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"I knew Eamonn for 20 years. He always told me about what a great club it was"

Ged Roddy explains reasons for joining club as Academy Manager

22 March 2018

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Ged Roddy says he looks forward to the challenge of continuing the success of an Academy that has produced plenty of homegrown talent to grace the turf at Madejski Stadium.

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With six first team debuts for Academy players this season, taking our total to 47 since the Academy's inception, Roddy hopes to add his own stamp on the youth setup and add more successful Academy stories to Reading FC.

He has got stuck in already in his new role, with youngsters Liam Driscoll and Ben House both signing new contracts with the club recently.

Roddy was awarded an MBE in 2000 for his contribution to sport in the UK, having held high-power positions across the board in sport in this country, and he says he is enjoying being back in a day-to-day footballing environment.

Read on to find out more about our new Academy Manager, after he sat down with  to take us through his impressive footballing background, how he is enjoying his new role, his 20-year relationship with Eamonn Dolan and what he hopes to achieve during his time here.

RFC: First of all, Ged, tell us about your background in football.

“Immediately prior to joining Reading, I spent the last eight seasons at the Premier League. I was Director of Football there, and my role was to introduce the Elite Player Performance Plan (EPPP). That was really a programme of reconstruction across all the clubs in terms of how we develop young players.

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“Having done that for eight seasons and overseen big changes across the game, it was a good time to get back in, get back on the grass and get back working with players! What a great opportunity it has been to come to a great club like Reading, here I am four weeks in and thoroughly enjoying myself.”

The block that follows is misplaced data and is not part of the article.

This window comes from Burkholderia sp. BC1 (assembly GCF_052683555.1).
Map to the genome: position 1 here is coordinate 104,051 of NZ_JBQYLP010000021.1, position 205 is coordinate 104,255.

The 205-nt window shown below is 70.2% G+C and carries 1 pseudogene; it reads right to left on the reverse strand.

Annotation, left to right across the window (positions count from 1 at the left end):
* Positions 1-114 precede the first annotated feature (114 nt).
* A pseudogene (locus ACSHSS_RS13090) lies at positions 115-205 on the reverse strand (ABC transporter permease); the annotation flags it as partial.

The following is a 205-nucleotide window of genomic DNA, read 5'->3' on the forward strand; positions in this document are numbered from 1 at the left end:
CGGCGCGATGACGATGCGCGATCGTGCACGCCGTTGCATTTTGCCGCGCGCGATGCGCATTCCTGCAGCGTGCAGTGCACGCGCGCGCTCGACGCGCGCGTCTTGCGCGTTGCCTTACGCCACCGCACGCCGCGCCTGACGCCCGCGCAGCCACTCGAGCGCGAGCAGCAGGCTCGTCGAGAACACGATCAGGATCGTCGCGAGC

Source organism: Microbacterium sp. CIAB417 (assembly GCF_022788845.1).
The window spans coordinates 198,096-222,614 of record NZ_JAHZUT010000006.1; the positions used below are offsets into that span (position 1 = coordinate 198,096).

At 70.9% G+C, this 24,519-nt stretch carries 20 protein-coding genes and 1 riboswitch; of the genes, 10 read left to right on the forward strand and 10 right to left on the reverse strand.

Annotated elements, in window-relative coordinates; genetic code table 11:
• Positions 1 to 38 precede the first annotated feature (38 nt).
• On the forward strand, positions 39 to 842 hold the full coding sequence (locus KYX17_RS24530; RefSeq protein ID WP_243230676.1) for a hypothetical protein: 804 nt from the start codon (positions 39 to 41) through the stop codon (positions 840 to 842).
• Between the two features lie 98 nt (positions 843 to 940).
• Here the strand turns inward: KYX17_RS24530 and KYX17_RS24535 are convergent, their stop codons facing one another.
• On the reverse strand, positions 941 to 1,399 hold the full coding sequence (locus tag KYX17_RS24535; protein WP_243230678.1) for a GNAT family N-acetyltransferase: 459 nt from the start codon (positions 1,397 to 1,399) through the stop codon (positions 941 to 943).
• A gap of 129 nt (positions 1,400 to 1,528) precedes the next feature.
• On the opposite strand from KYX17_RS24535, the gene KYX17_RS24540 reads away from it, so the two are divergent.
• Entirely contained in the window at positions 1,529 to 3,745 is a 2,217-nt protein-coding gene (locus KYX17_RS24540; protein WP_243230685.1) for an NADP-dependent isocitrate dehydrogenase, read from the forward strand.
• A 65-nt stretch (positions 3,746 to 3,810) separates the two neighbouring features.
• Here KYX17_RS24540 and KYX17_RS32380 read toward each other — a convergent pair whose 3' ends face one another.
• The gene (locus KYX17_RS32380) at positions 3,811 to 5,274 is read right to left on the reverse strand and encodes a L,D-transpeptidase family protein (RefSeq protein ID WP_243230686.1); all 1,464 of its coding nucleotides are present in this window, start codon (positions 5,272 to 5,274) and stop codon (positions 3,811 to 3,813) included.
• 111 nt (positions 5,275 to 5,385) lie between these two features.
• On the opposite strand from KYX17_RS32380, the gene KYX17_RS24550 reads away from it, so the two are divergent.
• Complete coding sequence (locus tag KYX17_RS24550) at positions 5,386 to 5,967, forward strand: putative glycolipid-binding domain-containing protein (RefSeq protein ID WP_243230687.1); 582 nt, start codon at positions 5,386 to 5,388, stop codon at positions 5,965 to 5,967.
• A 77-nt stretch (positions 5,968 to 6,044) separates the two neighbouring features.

What was it that attracted you to the club?

“A lot of things attracted me to the club. I knew Eamonn (Dolan) for 20 years before I came here and I worked with him in different guises. He always told me about what a great club it was and what a great Academy that he had.

“I knew he had good people working with him, so I knew a bit about the club and I knew that the club had come through its audit and achieved Category One status. The other thing I know about the club is that we’ve got some unbelievably talented young players that are coming through the pipeline.

“There are lots of reasons why you would want to come to Reading, and here I am. I’m working now with a great bunch of people, we’ve got some outstanding coaches and the future looks really bright for us.”

What was your relationship with Eamonn like on a personal level?

“Going all the way back when I was coaching at Bath, Eamonn was kind enough to loan us a few players every now and again! That’s how our relationship began. I would take young Reading players in and they’d work with us, we’d come across to the training ground and that’s how our relationship developed at a professional level.

“He was just a great character and everyone across the game misses the fact that he’s not around. Very much here at the club, people miss him and that’s part of his legacy. The important thing for us now is to try and look forward, making sure that we grow the legacy that he created.

“There are coaches here, players here who have been a part of what he developed so that’s part of my job now, to kick it on and move us forward. As I said, we’ve got a very bright future to look forward to.”